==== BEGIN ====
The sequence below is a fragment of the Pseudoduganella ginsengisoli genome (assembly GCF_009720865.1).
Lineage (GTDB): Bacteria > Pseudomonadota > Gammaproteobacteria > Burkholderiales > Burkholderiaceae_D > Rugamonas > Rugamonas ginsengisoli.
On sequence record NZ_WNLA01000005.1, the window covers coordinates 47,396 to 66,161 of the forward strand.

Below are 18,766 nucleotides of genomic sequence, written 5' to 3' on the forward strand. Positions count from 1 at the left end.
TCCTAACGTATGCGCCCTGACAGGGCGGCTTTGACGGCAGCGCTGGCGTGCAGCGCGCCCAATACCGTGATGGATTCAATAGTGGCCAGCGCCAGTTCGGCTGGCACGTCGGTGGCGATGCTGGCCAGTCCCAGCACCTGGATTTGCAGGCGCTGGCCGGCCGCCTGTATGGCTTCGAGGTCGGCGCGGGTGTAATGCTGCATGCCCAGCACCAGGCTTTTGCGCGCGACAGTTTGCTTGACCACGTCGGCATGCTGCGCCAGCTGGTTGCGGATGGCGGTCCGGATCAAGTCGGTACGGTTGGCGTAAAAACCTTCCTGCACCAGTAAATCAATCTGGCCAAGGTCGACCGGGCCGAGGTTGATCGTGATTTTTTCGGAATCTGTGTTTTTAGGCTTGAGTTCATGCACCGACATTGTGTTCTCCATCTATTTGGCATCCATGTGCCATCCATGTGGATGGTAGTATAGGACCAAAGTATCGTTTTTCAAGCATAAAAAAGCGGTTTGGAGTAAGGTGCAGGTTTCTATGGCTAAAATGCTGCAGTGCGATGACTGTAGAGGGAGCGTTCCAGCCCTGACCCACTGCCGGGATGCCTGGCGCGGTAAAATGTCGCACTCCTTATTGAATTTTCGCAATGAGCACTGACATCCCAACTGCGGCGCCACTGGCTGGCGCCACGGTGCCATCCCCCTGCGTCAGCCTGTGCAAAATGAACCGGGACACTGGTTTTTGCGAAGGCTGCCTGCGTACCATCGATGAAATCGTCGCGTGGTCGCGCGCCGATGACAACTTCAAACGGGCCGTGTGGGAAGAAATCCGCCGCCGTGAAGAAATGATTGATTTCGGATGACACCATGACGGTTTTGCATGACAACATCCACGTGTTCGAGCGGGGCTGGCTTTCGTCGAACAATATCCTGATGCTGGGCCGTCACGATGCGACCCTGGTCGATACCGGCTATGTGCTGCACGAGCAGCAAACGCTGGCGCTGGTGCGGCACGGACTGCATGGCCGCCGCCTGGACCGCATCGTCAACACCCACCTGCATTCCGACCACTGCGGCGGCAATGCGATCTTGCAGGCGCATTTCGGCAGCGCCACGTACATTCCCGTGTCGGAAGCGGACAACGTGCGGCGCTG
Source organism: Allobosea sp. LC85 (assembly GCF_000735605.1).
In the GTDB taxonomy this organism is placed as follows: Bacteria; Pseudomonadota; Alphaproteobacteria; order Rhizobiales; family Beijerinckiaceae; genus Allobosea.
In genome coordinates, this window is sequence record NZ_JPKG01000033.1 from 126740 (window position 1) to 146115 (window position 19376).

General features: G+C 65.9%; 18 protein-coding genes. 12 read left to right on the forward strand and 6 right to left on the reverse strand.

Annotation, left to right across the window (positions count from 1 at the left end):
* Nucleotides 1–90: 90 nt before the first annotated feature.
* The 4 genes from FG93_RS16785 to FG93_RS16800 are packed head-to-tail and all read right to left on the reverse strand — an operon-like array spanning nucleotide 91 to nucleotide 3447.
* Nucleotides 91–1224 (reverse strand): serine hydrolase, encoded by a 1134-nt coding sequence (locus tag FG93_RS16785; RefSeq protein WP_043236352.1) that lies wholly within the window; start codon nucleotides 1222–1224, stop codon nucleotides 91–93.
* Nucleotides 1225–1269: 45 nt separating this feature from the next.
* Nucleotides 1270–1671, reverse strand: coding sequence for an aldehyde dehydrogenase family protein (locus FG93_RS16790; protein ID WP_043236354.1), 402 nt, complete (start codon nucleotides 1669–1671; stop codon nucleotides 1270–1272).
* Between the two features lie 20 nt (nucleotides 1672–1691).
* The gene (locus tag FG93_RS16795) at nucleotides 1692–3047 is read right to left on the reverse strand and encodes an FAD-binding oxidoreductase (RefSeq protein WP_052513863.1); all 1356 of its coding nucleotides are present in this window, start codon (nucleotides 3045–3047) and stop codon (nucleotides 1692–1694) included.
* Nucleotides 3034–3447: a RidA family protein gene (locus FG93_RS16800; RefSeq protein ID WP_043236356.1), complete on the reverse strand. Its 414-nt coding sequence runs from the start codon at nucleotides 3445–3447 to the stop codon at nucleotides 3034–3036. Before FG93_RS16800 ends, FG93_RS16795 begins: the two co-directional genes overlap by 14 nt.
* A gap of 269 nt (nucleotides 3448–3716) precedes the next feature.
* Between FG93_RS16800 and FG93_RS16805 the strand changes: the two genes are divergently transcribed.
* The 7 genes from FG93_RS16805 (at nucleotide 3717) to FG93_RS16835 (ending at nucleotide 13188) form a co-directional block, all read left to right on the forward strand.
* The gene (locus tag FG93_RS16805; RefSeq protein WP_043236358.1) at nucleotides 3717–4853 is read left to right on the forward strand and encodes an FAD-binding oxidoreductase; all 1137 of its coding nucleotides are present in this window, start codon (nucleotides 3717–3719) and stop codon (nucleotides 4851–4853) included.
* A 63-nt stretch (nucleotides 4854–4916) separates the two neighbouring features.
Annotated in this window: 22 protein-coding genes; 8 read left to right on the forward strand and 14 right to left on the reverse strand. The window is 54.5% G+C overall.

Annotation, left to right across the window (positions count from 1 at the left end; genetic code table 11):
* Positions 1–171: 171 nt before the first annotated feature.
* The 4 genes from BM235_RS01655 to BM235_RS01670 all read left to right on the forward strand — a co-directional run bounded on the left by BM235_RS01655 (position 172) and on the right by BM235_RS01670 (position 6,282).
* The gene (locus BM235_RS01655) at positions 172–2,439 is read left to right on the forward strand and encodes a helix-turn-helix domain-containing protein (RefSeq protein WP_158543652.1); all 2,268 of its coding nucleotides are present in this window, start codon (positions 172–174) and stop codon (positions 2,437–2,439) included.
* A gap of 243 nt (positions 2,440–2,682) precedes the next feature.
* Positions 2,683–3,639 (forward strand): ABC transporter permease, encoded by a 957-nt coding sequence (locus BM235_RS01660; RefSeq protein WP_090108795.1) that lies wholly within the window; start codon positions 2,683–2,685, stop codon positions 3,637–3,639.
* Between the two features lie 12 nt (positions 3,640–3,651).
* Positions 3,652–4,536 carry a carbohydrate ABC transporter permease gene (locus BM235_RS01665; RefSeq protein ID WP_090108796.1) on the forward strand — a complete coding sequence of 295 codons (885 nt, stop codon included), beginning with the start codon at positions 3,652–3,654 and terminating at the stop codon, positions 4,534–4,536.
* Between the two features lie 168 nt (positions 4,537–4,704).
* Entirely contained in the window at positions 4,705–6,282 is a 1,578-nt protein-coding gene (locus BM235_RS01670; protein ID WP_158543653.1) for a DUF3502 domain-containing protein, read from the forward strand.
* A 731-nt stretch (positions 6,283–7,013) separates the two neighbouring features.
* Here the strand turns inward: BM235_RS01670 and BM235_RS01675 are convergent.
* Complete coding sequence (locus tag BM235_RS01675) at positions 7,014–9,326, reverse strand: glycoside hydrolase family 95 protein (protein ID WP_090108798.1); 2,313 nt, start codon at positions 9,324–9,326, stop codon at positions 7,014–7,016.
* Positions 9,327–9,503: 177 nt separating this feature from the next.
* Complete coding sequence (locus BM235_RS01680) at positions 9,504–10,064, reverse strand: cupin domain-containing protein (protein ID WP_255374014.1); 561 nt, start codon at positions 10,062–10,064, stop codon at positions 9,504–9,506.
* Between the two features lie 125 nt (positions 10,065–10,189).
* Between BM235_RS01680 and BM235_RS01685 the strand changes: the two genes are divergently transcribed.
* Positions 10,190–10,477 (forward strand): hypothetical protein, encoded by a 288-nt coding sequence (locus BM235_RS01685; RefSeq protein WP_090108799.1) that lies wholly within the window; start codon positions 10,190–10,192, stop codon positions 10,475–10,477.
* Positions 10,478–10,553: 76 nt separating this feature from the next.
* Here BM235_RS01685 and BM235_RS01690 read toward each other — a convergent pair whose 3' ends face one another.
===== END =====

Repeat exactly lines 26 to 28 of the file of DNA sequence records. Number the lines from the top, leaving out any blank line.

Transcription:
* Positions 1–171: 171 nt before the first annotated feature.
* The 4 genes from BM235_RS01655 to BM235_RS01670 all read left to right on the forward strand — a co-directional run bounded on the left by BM235_RS01655 (position 172) and on the right by BM235_RS01670 (position 6,282).
* The gene (locus BM235_RS01655) at positions 172–2,439 is read left to right on the forward strand and encodes a helix-turn-helix domain-containing protein (RefSeq protein WP_158543652.1); all 2,268 of its coding nucleotides are present in this window, start codon (positions 172–174) and stop codon (positions 2,437–2,439) included.